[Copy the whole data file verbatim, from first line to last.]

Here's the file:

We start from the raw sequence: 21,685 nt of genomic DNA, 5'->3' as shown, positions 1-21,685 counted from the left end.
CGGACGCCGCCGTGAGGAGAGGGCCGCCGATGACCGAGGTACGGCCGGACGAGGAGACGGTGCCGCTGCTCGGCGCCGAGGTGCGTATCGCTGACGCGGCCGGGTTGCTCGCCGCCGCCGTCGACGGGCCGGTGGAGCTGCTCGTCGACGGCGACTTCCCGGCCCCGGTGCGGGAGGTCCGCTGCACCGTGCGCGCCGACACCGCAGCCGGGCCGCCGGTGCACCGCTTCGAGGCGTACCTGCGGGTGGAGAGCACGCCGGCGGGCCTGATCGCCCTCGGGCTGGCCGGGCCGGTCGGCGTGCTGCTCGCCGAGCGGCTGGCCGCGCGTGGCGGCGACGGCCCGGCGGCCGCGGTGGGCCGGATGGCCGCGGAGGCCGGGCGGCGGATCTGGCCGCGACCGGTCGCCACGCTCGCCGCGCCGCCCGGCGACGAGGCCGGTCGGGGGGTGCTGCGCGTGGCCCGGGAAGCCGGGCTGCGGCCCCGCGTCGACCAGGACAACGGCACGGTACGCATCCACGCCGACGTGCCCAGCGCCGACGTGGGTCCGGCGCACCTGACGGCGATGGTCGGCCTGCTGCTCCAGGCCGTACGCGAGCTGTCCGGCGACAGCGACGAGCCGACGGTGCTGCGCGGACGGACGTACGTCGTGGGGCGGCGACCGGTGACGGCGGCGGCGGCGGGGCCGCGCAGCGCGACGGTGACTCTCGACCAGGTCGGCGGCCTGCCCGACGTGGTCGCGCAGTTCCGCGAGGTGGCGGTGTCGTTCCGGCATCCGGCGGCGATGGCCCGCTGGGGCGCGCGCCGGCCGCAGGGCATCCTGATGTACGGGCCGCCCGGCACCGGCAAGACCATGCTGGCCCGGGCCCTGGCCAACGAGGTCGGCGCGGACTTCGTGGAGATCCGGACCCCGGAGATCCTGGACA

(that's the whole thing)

We start from the raw sequence: 21,685 nt of genomic DNA, 5'->3' as shown, positions 1-21,685 counted from the left end.
CGGACGCCGCCGTGAGGAGAGGGCCGCCGATGACCGAGGTACGGCCGGACGAGGAGACGGTGCCGCTGCTCGGCGCCGAGGTGCGTATCGCTGACGCGGCCGGGTTGCTCGCCGCCGCCGTCGACGGGCCGGTGGAGCTGCTCGTCGACGGCGACTTCCCGGCCCCGGTGCGGGAGGTCCGCTGCACCGTGCGCGCCGACACCGCAGCCGGGCCGCCGGTGCACCGCTTCGAGGCGTACCTGCGGGTGGAGAGCACGCCGGCGGGCCTGATCGCCCTCGGGCTGGCCGGGCCGGTCGGCGTGCTGCTCGCCGAGCGGCTGGCCGCGCGTGGCGGCGACGGCCCGGCGGCCGCGGTGGGCCGGATGGCCGCGGAGGCCGGGCGGCGGATCTGGCCGCGACCGGTCGCCACGCTCGCCGCGCCGCCCGGCGACGAGGCCGGTCGGGGGGTGCTGCGCGTGGCCCGGGAAGCCGGGCTGCGGCCCCGCGTCGACCAGGACAACGGCACGGTACGCATCCACGCCGACGTGCCCAGCGCCGACGTGGGTCCGGCGCACCTGACGGCGATGGTCGGCCTGCTGCTCCAGGCCGTACGCGAGCTGTCCGGCGACAGCGACGAGCCGACGGTGCTGCGCGGACGGACGTACGTCGTGGGGCGGCGACCGGTGACGGCGGCGGCGGCGGGGCCGCGCAGCGCGACGGTGACTCTCGACCAGGTCGGCGGCCTGCCCGACGTGGTCGCGCAGTTCCGCGAGGTGGCGGTGTCGTTCCGGCATCCGGCGGCGATGGCCCGCTGGGGCGCGCGCCGGCCGCAGGGCATCCTGATGTACGGGCCGCCCGGCACCGGCAAGACCATGCTGGCCCGGGCCCTGGCCAACGAGGTCGGCGCGGACTTCGTGGAGATCCGGACCCCGGAGATCCTGGACA